Last updateFri, 18 Sep 2020 11am

A new paint job for the Atlanteans of Colimilla

Six years ago I visited Guadalajara’s Colimilla Canyon, located at the northeast end of the city, tracking down rumors of two huge “monos” or statues lurking among the abandoned works of the old hydrolectric plant built in the area back in 1945.

pg5bIt turned out that my friend Rodrigo Orozco knew all about those statues and offered to take me there. A winding cobblestone road took us down from the Jardines del Prado neighborhood to a checkpoint manned by armed guards. “Proceed no further,” they told us, “unless you have written permission from the State Water Commission.” This we did not have, but, fortunately, we did have a friend who knew a friend who knew a friend and thanks to all that friendliness they actually let us through the gate, allowing us to continue along “El Camino a La Planta Potabilizadora Colimilla.”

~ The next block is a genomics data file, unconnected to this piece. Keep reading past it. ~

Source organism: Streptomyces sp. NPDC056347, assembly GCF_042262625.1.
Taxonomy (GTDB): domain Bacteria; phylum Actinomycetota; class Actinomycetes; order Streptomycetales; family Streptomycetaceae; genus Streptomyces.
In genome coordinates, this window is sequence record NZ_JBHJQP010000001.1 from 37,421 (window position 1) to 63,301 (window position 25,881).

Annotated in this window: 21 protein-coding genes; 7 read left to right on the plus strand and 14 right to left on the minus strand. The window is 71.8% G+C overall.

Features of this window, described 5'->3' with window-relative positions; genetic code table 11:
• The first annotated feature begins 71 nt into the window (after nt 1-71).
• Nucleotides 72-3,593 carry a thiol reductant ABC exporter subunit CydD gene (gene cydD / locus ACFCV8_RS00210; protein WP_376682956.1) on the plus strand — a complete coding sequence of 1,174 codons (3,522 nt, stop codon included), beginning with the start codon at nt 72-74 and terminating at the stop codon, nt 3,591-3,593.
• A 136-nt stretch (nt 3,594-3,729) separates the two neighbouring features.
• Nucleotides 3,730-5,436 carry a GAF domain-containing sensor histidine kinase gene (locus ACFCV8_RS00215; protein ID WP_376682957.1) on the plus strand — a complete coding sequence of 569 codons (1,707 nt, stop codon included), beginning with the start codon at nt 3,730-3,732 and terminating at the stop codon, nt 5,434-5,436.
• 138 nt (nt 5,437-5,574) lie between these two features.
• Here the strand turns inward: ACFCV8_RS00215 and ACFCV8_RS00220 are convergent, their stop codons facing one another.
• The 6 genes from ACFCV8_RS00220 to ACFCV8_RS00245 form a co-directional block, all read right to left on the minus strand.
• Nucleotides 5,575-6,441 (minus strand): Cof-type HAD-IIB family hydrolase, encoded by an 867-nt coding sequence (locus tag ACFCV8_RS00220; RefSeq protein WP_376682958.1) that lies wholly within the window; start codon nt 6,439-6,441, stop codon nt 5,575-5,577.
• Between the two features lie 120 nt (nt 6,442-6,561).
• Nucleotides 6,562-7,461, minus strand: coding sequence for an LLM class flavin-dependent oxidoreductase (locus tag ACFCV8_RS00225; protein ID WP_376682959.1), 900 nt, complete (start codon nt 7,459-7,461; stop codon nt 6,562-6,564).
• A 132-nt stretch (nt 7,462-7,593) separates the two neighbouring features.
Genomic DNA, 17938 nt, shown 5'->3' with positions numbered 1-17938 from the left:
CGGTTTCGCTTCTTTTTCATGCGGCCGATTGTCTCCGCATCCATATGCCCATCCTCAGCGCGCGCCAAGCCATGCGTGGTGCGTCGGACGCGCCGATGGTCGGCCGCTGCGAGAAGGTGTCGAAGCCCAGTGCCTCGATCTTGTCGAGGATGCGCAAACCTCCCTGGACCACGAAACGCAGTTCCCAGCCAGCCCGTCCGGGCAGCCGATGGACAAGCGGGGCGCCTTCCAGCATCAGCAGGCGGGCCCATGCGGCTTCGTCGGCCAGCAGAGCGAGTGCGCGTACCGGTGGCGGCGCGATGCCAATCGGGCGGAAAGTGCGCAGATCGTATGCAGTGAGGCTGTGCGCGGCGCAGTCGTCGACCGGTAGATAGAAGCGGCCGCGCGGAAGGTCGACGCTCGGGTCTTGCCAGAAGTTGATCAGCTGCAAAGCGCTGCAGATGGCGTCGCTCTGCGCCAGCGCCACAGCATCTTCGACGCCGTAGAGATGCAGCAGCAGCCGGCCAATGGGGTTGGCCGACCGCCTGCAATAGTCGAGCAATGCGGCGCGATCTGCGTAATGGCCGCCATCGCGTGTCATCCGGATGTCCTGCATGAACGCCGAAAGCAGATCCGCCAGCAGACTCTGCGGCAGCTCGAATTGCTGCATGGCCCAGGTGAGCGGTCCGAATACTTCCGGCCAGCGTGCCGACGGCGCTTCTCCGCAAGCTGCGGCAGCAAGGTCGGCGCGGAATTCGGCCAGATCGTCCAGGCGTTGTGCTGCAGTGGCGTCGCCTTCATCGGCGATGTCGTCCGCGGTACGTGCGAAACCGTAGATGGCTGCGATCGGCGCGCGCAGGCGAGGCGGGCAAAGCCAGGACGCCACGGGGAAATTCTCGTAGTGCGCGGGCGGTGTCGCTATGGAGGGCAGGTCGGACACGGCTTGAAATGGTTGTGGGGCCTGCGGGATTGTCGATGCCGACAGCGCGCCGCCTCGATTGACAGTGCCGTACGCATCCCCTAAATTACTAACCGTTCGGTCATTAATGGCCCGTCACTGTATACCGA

No sooner had we passed the guards than we caught a glimpse of the river below us with a towering canyon wall on the other side. Although the Santiago is horribly polluted at many points, at this particular spot we could discern no bad smell. To tell you the truth, we were astounded at the beauty of the scene. It was dead quiet. White and gray egrets were frolicking in the river which was full of fish – yes, live fish! – and on a branch above the water a kingfisher was preparing to dive. On the canyon wall behind us, a lacy waterfall was trickling. It was hard to believe we were only 13 kilometers from the city’s bustling ring road.

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